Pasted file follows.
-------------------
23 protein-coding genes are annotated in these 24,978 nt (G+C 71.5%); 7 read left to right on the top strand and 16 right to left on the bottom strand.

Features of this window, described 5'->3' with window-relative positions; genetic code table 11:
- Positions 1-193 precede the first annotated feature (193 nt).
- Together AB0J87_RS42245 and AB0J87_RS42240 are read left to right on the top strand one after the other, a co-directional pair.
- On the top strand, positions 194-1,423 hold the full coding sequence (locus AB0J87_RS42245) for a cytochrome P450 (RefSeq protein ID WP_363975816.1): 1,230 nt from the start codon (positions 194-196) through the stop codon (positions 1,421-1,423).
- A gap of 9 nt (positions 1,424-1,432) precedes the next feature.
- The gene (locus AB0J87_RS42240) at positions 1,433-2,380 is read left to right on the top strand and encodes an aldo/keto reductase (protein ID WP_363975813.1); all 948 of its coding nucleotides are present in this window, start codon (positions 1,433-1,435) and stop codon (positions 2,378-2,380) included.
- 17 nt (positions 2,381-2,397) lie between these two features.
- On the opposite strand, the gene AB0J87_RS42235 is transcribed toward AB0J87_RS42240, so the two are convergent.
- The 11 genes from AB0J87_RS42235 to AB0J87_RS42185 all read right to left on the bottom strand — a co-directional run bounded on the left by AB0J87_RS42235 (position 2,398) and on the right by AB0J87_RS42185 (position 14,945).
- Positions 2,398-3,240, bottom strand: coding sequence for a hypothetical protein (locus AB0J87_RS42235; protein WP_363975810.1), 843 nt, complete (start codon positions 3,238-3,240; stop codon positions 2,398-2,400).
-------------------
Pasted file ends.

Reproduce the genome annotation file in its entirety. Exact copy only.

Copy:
23 protein-coding genes are annotated in these 24,978 nt (G+C 71.5%); 7 read left to right on the top strand and 16 right to left on the bottom strand.

Features of this window, described 5'->3' with window-relative positions; genetic code table 11:
- Positions 1-193 precede the first annotated feature (193 nt).
- Together AB0J87_RS42245 and AB0J87_RS42240 are read left to right on the top strand one after the other, a co-directional pair.
- On the top strand, positions 194-1,423 hold the full coding sequence (locus AB0J87_RS42245) for a cytochrome P450 (RefSeq protein ID WP_363975816.1): 1,230 nt from the start codon (positions 194-196) through the stop codon (positions 1,421-1,423).
- A gap of 9 nt (positions 1,424-1,432) precedes the next feature.
- The gene (locus AB0J87_RS42240) at positions 1,433-2,380 is read left to right on the top strand and encodes an aldo/keto reductase (protein ID WP_363975813.1); all 948 of its coding nucleotides are present in this window, start codon (positions 1,433-1,435) and stop codon (positions 2,378-2,380) included.
- 17 nt (positions 2,381-2,397) lie between these two features.
- On the opposite strand, the gene AB0J87_RS42235 is transcribed toward AB0J87_RS42240, so the two are convergent.
- The 11 genes from AB0J87_RS42235 to AB0J87_RS42185 all read right to left on the bottom strand — a co-directional run bounded on the left by AB0J87_RS42235 (position 2,398) and on the right by AB0J87_RS42185 (position 14,945).
- Positions 2,398-3,240, bottom strand: coding sequence for a hypothetical protein (locus AB0J87_RS42235; protein WP_363975810.1), 843 nt, complete (start codon positions 3,238-3,240; stop codon positions 2,398-2,400).